Healthcare reform continues to roll on. 2014 saw the implementation of the health insurance exchanges, the Individual Mandate, and a host of new rules relating to employer-provided health coverage. 2015 marks the start of yet another major component of the Affordable Care Act (ACA): the Employer Mandate.
In addition to forcing employers to grapple with potential increases in healthcare costs and tax penalties, the Employer Mandate poses additional risks if you are not careful in how you implement (and document) your compliance strategies.
Who is a Full-Time Employee?
The Employer Mandate requires “applicable large employers” to offer compliant group health coverage to their “full-time employees” and their dependents or face potentially significant excise tax penalties.
Suppose you are an “applicable large employer” who has never offered health insurance. Or perhaps you offer health insurance only to a small subset of your employees. You fear that offering health insurance to your entire workforce would bankrupt the company but you do not want to face tax penalties under the ACA. Instead, you opt for what the Employer Mandate specifically calls for: you offer health insurance coverage to only your full-time employees. Simple determination, right? Wrong.
Who are your full-time employees? Is an employee who worked 20 hours per week this past December and November, but who worked 45 hours per week in the earlier months of 2014 considered full time? What about seasonal employees who only work in the summers, holidays, and other peak times? What about a new employee who you anticipate will work irregular hours, perhaps meeting the “full-time” definition in some months, but not in others?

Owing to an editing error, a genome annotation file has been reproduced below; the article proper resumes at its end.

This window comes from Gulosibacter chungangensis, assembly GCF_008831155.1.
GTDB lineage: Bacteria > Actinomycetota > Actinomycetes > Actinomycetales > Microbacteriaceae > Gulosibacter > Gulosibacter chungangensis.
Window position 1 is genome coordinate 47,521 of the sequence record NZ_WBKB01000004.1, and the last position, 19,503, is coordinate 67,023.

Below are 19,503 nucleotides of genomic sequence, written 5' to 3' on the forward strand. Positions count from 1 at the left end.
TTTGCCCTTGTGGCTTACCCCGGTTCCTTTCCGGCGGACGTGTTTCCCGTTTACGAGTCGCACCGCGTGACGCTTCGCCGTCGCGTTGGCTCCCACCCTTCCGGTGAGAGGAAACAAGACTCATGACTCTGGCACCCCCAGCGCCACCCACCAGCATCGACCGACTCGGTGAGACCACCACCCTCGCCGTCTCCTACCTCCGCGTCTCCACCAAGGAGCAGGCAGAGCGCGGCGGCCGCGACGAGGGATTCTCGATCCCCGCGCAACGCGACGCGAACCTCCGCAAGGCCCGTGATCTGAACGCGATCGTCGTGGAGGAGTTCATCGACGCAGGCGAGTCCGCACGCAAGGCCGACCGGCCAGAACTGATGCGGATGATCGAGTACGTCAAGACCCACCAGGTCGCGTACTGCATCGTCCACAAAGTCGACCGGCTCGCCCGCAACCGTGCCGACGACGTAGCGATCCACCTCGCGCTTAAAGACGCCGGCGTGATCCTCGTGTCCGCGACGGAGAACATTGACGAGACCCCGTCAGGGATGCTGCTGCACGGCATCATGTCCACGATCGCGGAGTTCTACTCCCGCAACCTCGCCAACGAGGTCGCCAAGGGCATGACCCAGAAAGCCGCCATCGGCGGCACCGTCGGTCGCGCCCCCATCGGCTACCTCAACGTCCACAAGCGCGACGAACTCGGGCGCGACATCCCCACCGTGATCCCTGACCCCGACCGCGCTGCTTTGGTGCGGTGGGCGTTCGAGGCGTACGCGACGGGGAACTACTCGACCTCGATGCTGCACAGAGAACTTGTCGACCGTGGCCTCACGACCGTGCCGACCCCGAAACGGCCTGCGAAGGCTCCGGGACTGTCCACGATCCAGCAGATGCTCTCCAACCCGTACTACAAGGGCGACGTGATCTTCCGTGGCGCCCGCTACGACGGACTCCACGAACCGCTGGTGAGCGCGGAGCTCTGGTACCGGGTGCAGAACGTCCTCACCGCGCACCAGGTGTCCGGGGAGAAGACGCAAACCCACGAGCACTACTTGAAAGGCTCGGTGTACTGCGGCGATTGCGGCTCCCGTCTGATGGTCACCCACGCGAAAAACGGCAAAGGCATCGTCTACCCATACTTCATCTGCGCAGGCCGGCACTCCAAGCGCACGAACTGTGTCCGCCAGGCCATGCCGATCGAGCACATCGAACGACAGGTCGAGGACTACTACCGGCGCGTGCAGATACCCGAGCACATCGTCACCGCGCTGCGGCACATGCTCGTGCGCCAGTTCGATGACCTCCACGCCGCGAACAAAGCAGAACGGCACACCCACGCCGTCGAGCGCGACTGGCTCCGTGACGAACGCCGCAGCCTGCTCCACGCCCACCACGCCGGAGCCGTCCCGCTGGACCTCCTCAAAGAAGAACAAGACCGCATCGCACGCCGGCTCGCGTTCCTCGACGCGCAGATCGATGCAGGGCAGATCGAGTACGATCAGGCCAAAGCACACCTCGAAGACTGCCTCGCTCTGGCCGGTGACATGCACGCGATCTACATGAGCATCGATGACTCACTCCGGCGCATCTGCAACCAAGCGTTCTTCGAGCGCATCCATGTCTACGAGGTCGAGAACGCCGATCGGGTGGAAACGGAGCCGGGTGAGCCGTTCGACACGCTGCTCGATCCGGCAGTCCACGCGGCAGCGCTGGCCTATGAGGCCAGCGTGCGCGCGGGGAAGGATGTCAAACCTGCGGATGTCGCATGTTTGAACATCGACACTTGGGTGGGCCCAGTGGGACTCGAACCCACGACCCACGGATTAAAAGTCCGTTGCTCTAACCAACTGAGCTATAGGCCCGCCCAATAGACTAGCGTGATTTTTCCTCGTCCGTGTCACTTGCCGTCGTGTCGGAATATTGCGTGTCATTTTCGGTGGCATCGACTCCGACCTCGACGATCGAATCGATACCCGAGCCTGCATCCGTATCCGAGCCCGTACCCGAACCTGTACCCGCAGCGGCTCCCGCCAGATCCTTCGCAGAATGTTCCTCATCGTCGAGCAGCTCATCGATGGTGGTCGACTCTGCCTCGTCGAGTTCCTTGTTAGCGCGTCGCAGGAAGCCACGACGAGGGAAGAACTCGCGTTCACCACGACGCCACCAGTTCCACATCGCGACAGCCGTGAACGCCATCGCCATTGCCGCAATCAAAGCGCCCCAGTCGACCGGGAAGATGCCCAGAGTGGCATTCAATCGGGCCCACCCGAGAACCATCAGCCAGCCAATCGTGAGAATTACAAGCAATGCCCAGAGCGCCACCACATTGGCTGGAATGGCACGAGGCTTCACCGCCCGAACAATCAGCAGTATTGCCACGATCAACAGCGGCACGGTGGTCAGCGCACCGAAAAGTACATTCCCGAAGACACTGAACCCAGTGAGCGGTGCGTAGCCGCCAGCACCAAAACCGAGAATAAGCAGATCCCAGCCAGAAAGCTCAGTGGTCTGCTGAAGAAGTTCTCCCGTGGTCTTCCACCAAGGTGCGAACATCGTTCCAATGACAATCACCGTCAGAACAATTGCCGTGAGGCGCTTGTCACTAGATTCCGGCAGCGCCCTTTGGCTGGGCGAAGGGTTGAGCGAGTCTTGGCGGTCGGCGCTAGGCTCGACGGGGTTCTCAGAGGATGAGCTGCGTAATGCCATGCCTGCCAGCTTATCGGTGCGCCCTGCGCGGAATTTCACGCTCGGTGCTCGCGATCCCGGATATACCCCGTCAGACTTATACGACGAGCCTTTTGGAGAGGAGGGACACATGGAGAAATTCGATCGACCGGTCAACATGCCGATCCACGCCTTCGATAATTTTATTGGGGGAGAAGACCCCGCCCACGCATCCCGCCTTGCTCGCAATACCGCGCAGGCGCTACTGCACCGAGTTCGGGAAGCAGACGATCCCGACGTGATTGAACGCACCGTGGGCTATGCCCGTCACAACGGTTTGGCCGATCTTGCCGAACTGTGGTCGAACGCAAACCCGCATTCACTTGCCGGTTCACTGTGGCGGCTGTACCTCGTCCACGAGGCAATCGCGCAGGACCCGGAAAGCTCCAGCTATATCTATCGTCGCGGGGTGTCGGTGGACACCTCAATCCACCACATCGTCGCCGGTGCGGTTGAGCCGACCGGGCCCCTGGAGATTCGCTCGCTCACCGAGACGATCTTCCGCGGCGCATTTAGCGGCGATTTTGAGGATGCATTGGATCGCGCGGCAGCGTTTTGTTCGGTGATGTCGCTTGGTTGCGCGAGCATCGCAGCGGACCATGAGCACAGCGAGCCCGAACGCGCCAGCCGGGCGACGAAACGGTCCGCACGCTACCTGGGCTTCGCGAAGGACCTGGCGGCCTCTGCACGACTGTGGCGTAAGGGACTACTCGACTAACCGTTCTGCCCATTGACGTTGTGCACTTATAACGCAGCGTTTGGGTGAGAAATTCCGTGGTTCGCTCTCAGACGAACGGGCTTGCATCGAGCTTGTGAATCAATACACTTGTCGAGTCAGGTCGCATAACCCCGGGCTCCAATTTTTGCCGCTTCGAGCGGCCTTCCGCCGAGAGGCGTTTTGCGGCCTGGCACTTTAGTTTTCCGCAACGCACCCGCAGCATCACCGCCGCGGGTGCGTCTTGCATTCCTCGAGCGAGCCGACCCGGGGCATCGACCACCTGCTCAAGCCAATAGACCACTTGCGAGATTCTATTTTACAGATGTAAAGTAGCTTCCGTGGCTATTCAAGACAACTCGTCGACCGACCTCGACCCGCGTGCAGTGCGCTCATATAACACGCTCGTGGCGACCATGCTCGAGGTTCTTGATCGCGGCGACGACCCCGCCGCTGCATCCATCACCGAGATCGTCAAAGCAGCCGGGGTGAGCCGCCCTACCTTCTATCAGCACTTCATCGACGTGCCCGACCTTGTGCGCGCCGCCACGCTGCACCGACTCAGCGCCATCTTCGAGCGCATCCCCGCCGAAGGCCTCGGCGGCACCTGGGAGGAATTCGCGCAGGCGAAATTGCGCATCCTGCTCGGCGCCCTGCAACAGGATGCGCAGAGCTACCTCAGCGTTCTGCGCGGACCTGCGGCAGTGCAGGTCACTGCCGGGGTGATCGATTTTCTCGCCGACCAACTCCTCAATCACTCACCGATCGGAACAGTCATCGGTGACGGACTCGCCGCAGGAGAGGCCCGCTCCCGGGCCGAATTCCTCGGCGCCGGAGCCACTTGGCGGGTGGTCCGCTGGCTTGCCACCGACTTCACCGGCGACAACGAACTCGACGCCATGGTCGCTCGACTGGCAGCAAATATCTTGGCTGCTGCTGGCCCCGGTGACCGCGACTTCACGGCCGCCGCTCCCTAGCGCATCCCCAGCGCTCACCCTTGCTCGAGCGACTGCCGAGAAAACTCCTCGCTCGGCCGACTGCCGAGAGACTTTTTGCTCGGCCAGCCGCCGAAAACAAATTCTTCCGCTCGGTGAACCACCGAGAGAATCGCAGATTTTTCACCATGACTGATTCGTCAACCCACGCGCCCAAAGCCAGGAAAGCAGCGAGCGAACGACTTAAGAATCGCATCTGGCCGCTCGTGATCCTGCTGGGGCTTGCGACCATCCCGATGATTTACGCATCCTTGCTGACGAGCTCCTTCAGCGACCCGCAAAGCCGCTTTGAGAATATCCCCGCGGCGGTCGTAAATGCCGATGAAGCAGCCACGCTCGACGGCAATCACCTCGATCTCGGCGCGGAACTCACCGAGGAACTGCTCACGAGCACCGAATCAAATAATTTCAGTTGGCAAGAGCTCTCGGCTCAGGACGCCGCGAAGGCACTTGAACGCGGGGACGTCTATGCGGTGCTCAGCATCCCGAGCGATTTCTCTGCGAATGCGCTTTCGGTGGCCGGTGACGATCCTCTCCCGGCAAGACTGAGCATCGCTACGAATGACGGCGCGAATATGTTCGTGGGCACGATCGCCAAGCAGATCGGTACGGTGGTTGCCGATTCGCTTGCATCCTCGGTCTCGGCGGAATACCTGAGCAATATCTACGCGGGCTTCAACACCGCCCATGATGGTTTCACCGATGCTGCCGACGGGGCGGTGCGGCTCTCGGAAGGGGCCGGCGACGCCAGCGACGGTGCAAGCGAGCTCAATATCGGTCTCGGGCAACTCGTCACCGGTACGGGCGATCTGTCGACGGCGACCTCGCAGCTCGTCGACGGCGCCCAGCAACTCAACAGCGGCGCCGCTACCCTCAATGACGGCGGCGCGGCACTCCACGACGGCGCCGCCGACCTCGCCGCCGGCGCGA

The Internal Revenue Service (IRS) allows employers to use up to 12-month “measurement periods” to determine whether certain employees meet full-time status. Specifically, if an employee’s hours in a measurement period average out to 30 or more hours per week or 130 or more hours per month, they should be treated as “full time” for a corresponding “stability period.”
Here’s an example: let’s assume you are subject to the employer mandate this year and are using one-year measurement periods. You will need to look back through all of 2014 (and likely into 2013) to measure which of your employees are “full time” and need to be offered health insurance coverage to avoid potential tax penalties for 2015. Additional IRS rules address other eligibility issues as well, such as how to treat temporary and seasonal employees, employees on leaves of absence, employees who change positions, and rehired employees. You’ll need to examine each employee’s status to make a determination under the IRS rules.
Make Sure to Put it in Writing
By now, large employers should have consulted counsel and implemented their compliance strategies for 2015, or should be in the process of doing so for future years in which they may be subject to the Employer Mandate. (If you have not, it is not too late.) If you decide to offer coverage only to your “full-time” employees, simply setting measurement period dates with your human resources department and running payroll reports to determine who is a “full-time” employee will not sufficiently limit the risk of controversy and potential legal liability. You will be much better off to clearly define these eligibility rules in writing and make sure any old, conflicting eligibility rules are updated.